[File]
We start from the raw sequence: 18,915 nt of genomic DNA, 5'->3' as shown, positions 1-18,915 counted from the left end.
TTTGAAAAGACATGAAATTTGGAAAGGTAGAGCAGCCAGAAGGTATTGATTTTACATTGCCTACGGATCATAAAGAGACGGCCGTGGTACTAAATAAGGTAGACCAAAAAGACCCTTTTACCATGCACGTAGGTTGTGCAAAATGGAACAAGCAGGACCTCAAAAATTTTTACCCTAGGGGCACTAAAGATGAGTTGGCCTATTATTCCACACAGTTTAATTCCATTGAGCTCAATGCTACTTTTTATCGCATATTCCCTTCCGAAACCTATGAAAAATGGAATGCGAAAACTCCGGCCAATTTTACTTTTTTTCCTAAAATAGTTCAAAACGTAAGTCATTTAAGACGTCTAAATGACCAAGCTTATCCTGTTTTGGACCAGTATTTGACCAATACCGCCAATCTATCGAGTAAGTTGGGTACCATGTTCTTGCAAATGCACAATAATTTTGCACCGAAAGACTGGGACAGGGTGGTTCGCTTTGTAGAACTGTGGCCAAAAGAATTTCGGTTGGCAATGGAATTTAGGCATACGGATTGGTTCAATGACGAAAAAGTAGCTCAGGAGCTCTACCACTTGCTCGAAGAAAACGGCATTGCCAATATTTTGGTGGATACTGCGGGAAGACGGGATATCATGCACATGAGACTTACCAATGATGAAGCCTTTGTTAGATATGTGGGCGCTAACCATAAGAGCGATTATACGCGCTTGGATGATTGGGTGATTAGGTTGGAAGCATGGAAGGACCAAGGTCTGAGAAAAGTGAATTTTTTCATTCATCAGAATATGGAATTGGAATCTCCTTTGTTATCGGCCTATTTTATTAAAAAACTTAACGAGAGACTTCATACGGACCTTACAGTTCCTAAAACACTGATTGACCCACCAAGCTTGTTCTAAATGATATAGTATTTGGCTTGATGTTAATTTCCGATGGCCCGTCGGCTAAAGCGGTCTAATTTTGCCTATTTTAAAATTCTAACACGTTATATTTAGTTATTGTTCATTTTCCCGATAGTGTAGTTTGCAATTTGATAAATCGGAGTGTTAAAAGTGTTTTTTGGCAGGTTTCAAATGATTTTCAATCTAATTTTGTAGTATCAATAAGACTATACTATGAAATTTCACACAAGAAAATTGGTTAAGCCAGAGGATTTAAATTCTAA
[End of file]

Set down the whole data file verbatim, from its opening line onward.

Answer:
We start from the raw sequence: 18,915 nt of genomic DNA, 5'->3' as shown, positions 1-18,915 counted from the left end.
TTTGAAAAGACATGAAATTTGGAAAGGTAGAGCAGCCAGAAGGTATTGATTTTACATTGCCTACGGATCATAAAGAGACGGCCGTGGTACTAAATAAGGTAGACCAAAAAGACCCTTTTACCATGCACGTAGGTTGTGCAAAATGGAACAAGCAGGACCTCAAAAATTTTTACCCTAGGGGCACTAAAGATGAGTTGGCCTATTATTCCACACAGTTTAATTCCATTGAGCTCAATGCTACTTTTTATCGCATATTCCCTTCCGAAACCTATGAAAAATGGAATGCGAAAACTCCGGCCAATTTTACTTTTTTTCCTAAAATAGTTCAAAACGTAAGTCATTTAAGACGTCTAAATGACCAAGCTTATCCTGTTTTGGACCAGTATTTGACCAATACCGCCAATCTATCGAGTAAGTTGGGTACCATGTTCTTGCAAATGCACAATAATTTTGCACCGAAAGACTGGGACAGGGTGGTTCGCTTTGTAGAACTGTGGCCAAAAGAATTTCGGTTGGCAATGGAATTTAGGCATACGGATTGGTTCAATGACGAAAAAGTAGCTCAGGAGCTCTACCACTTGCTCGAAGAAAACGGCATTGCCAATATTTTGGTGGATACTGCGGGAAGACGGGATATCATGCACATGAGACTTACCAATGATGAAGCCTTTGTTAGATATGTGGGCGCTAACCATAAGAGCGATTATACGCGCTTGGATGATTGGGTGATTAGGTTGGAAGCATGGAAGGACCAAGGTCTGAGAAAAGTGAATTTTTTCATTCATCAGAATATGGAATTGGAATCTCCTTTGTTATCGGCCTATTTTATTAAAAAACTTAACGAGAGACTTCATACGGACCTTACAGTTCCTAAAACACTGATTGACCCACCAAGCTTGTTCTAAATGATATAGTATTTGGCTTGATGTTAATTTCCGATGGCCCGTCGGCTAAAGCGGTCTAATTTTGCCTATTTTAAAATTCTAACACGTTATATTTAGTTATTGTTCATTTTCCCGATAGTGTAGTTTGCAATTTGATAAATCGGAGTGTTAAAAGTGTTTTTTGGCAGGTTTCAAATGATTTTCAATCTAATTTTGTAGTATCAATAAGACTATACTATGAAATTTCACACAAGAAAATTGGTTAAGCCAGAGGATTTAAATTCTAA